It seems that when you set out to protect documents you need to take into account a lot of different things that were never addressed by the classical ‘access control’ mechanisms.  Knowing that you are distributing documents that have to be protected is very different from trying to stop people from sending emails.  And you have to be able to send protected documents anywhere, not just on the Intranet, but anywhere in the cloud, and be able to rely on the document protection to work and enforce the controls that you are looking for.  When you protect documents, you are looking to achieve rather more control than that provided by simple, traditional access control systems which fail to address DRM/IRM requirements.

It turns out that the range of documents you need to protect is much larger than you initially think, in part because you are used to thinking in the paper world where little protection is applied, but the governance of the electric world is very different.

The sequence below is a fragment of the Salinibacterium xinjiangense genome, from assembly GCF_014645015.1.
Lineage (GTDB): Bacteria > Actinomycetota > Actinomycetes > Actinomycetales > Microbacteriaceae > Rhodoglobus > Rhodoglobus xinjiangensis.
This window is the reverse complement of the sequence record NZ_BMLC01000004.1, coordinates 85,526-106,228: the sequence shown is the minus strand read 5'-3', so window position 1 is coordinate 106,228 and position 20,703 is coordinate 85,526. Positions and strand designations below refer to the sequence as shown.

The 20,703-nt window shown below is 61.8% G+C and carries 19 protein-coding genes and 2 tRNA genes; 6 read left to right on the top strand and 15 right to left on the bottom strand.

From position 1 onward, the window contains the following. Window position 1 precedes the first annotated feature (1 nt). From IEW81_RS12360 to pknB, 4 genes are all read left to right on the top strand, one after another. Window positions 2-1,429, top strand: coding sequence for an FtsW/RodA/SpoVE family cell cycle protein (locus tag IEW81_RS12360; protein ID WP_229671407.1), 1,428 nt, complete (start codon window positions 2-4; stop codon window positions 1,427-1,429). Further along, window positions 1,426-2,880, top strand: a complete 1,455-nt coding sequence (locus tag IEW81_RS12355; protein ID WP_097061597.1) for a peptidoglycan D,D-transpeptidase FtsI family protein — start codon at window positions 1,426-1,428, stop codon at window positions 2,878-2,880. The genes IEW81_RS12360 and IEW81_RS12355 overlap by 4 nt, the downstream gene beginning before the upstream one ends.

Upcoming EU regulation (GDPR May 2018) will become a key driver that will compel more stringent control of personal data distributed in digital form than applies today.  Going beyond names and email addresses this covers biometric data as “Special categories of personal data,” which require higher levels of control.  This may be bad news for biometric security approaches to access control?  Automated scanning systems may provide some assistance in stopping Information Leakage (IL) but are not helpful in controlling post distribution usage and preventing copying.

But it is with Digital Rights Management (DRM) applications, developed to protect documents no matter where they reside, that you find the most pragmatic route forwards to enabling effective document protection for the enterprise when dealing with internal staff or external customers.  Locklizard have significant experience in helping corporate bodies and publishers achieve the right balance of DRM security to protect documents – you can achieve the level of document control that you wish to establish, versus the attractiveness and usability of the protected documents.